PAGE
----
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When did you get your hair cut?

Reza didn’t cut his hair. Someone cut it for him.

Causative – have/get + object + past participle

He had/got his hair (object) cut (past participle)

Change to the causative:
She didn’t pierce her nose herself, she had her nose pierced.
He didn’t paint his flat (himself)…he had his flat painted.
We won’t cook our meals…We’ll have our meals cooked
They didn’t repair their washing machine….They had their washing machine repaired
I didn’t alter my suit……. (to take up the trousers/sleeves) – I had my suit altered.
She didn’t clean her flat….She had her flat cleaned.
He doesn’t service his car…He has his car serviced.
I didn’t fix my computer….I had my computer fixed.
You aren’t taking your own blood pressure…You’re having your blood pressure taken.
He didn’t frame that picture himself….he got that picture framed.
He didn’t fill his tooth himself….He got his tooth filled.
She wasn’t cleaning that rug…..She was having that rug cleaned.
We ourselves hadn’t checked the gas installation…We’d had the gas installation checked.
I haven’t revoked my own driving licence…I’ve had my driving licence revoked.
I wouldn’t examine my injury…I’d have my injury examined.

      

   

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Causative verbs Make, Let, Get, Help and Have

Causative verbs cause something else to happen
MAKE: to force someone to do something. – forzar
Make + someone + verb

Did someone make you wear that shirt?
All British schools make their pupils wear a uniform.
My dad made me apologize to the neighbour.
The policeman made me pay a fine.
Craig says he didn’t want to eat the chocolate; a little voice in his head made him eat it.
My mum always made me eat up all my greens (greens = vegetables)

LET: to allow someone to do something. – dar permiso
let + someone + verb

Reza let me play his violin.
Craig let Reza use his new microphone.
Craig wouldn’t let anyone share his bar of dark chocolate.
My boss won’t let me have a day off.
My parents never let me stay out late when I was a kid.
Craig won’t let you say anything bad about Mickey Mouse!

GET: to convince someone to do something – convencer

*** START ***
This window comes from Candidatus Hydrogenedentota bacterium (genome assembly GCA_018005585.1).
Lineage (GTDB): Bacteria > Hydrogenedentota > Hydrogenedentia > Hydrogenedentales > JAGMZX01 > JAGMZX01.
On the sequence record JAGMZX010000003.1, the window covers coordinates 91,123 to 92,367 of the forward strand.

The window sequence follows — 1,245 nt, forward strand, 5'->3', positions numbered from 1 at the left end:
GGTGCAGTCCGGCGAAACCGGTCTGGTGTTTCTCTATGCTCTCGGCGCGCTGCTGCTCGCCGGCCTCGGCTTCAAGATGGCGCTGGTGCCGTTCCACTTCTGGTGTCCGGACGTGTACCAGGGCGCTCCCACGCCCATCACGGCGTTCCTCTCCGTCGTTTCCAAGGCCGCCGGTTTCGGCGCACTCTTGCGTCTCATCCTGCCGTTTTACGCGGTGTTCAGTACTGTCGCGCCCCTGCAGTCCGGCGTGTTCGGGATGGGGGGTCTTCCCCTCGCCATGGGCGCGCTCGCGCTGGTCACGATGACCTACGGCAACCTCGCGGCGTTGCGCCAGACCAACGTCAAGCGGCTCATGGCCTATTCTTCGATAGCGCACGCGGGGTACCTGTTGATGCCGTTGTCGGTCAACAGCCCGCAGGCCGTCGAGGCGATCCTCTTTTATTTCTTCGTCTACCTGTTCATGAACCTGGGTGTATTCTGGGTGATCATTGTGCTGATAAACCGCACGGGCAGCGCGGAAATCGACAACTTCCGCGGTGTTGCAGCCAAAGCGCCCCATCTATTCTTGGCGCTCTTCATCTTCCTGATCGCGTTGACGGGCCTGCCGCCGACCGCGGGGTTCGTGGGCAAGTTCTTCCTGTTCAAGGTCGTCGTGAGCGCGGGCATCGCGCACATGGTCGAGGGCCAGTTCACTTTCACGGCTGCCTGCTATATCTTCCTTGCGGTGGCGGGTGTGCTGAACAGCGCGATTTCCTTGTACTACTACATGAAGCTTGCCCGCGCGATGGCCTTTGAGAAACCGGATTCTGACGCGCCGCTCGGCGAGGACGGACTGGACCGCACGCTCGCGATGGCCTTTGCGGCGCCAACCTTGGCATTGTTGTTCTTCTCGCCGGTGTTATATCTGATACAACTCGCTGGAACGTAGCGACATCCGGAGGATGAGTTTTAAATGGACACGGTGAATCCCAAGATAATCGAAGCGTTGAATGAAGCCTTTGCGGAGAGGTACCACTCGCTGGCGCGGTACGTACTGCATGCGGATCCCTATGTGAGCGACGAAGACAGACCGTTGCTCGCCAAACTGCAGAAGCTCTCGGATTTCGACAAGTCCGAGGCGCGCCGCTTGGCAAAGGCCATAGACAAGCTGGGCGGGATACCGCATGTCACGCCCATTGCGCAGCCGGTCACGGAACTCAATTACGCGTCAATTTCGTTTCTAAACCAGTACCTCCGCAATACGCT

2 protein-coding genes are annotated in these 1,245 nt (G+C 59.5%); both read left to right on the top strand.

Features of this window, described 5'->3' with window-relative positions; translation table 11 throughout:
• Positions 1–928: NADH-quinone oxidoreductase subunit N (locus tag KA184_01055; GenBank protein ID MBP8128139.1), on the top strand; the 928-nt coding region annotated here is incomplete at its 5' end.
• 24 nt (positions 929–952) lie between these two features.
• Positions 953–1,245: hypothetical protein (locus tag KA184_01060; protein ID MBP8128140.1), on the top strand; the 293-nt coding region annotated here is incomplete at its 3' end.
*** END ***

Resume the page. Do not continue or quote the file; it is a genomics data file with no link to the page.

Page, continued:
get + someone + to + verb

      

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VERBS and PREPOSITIONS

A dependent preposition is a preposition that always follows the same expression; for example, we say ‘interested in’ (and NOT X ‘interested on‘ or ‘interested about‘X).

for
Apologise for – He apologised for being late. You can also ‘apologise to someone’
Apply for – I applied for the job but I didn’t get it.
Ask for – How do you ask for a coffee in French?
Pay for (something consumed/something you shouldn’t have done) – Who’s paying for the beers?
I’ll pay for you. = I’ll pay for what you’ve consumed. (NB. “I’ll pay you” has a different meaning. My boss pays me 800 euros a month)
You’ve insulted me in public – you’ll pay for that! ( = I’ll make you pay for what you shouldn’t have done).
Wait for – I’ll wait for you outside the cinema. When was the last time you waited for someone?

about
Worry about – Don’t worry about it! – Don’t worry, be happy! Are you worrying about anything?
Complain about – Have you complained about anything recently?
Argue about something – When was the last time you argued about something? (to argue with someone)
Know about – Craig knows a lot about Mickey Mouse! (But he doesn’t know Mickey Mouse personally. He hasn’t met him, though it is his dream…) Reza knows a lot about music and English grammar.

from
Protect from – This spray should protect you from mosquitoes. Do you use anything to protect your skin from the sun?
Recovered from – To recover from an illness / a hangover / a shock (to get over = to recover from)
Suffer from – I suffer from a bad back. My brother-in-law suffers from a sticky mattress.

in
Get in – It’s hard to get in the local golf club. They don’t accept many new members.
Believe in – Do you believe in life after death?
Specialise in – Reza and Craig specialise in creating podcasts
Succeed in – You have to work hard if you want to succeed in life.

      

   

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A dependent preposition is a preposition that always follows the same expression;
for example, we say ‘interested in’ and not X ‘interested on‘ or ‘interested about‘ X.

AT
good/bad/fantastic/awful…. at – Craig’s bad at tennis. Reza’s awful at time keeping.
mad/angry at* – My girlfriend’s mad/angry at me for forgetting her birthday.

ABOUT
excited about – Is there anything you’re excited about?
sorry for/about – Is there anything you’re sorry for?
crazy/mad about – What food are you crazy about?
un/happy about – She wasn’t happy about her exam result
enthusiastic about – We’re enthusiastic about podcasting

IN
un/interested in – What are you interested in at the moment?
un/successful in – Steve Jobs was extremely successful in business.
deficient in – Peter’s poor diet is deficient in vitamins

OF
sick of / tired of – Craig’s getting a bit tired of Reza’s old jokes
proud of – What have you done in your life that you’re proud of?
afraid/frightened of – What are you afraid/frightened of?
typical of – It’s typical of him to cancel at the last minute
fond of (= keen on) – We’re rather fond of “dulce de leche”
guilty of – The suspect was found guilty of murder.

      


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